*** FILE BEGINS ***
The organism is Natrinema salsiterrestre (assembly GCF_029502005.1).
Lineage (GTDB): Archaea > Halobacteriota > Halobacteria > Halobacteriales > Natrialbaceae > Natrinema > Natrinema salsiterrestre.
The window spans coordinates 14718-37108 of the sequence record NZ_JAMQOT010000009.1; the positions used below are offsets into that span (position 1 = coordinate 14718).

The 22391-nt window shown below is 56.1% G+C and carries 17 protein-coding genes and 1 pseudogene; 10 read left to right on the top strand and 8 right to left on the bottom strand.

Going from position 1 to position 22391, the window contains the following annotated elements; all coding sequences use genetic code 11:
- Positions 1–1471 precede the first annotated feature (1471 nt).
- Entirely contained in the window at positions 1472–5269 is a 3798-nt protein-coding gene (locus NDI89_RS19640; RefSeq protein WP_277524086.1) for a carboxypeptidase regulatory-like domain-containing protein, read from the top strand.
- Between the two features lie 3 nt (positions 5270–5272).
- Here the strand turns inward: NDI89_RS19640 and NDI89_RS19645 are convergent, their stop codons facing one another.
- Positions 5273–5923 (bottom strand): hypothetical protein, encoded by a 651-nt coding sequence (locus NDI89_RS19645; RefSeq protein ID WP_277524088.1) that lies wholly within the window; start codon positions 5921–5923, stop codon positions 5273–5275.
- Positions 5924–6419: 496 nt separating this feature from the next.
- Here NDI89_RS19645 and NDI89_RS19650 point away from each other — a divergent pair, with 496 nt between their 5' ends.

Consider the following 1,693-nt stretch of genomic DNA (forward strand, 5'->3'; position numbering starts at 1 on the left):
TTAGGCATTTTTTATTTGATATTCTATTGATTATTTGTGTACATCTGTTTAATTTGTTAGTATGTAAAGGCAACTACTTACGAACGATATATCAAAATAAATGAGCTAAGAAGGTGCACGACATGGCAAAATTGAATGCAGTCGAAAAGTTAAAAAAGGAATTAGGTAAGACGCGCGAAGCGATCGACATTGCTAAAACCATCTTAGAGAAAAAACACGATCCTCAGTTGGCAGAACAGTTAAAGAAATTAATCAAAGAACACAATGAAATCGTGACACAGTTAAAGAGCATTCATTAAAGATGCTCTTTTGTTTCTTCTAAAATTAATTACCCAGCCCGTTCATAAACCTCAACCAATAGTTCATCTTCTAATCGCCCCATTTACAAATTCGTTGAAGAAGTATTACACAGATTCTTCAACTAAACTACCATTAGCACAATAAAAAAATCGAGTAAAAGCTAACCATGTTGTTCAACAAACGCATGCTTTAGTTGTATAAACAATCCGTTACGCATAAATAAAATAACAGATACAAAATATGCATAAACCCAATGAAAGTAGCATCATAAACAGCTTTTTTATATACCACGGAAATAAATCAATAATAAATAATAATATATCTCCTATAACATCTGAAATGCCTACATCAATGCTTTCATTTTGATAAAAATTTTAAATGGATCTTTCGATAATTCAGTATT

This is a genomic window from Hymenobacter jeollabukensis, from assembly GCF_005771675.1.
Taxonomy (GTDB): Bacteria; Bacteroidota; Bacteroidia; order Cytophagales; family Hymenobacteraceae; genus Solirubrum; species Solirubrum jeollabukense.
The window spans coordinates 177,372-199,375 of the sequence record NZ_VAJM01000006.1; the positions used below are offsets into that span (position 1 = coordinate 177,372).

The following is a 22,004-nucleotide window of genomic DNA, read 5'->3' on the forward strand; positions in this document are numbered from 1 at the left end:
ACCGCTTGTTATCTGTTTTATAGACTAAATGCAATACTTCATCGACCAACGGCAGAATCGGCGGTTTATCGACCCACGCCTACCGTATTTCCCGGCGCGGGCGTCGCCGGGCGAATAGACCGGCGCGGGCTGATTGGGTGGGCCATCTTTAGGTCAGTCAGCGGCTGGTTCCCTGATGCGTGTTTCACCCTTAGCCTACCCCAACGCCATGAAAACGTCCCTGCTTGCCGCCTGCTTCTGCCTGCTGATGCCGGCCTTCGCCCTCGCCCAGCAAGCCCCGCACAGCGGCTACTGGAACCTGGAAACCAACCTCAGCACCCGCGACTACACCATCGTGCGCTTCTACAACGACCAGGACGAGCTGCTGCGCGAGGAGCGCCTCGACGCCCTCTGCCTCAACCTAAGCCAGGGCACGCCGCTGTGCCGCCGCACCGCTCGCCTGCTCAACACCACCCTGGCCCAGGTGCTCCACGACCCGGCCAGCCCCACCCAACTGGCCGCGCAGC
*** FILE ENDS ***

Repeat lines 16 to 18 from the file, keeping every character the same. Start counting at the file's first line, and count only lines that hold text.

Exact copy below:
Taxonomy (GTDB): Bacteria; Bacteroidota; Bacteroidia; order Cytophagales; family Hymenobacteraceae; genus Solirubrum; species Solirubrum jeollabukense.
The window spans coordinates 177,372-199,375 of the sequence record NZ_VAJM01000006.1; the positions used below are offsets into that span (position 1 = coordinate 177,372).

The following is a 22,004-nucleotide window of genomic DNA, read 5'->3' on the forward strand; positions in this document are numbered from 1 at the left end: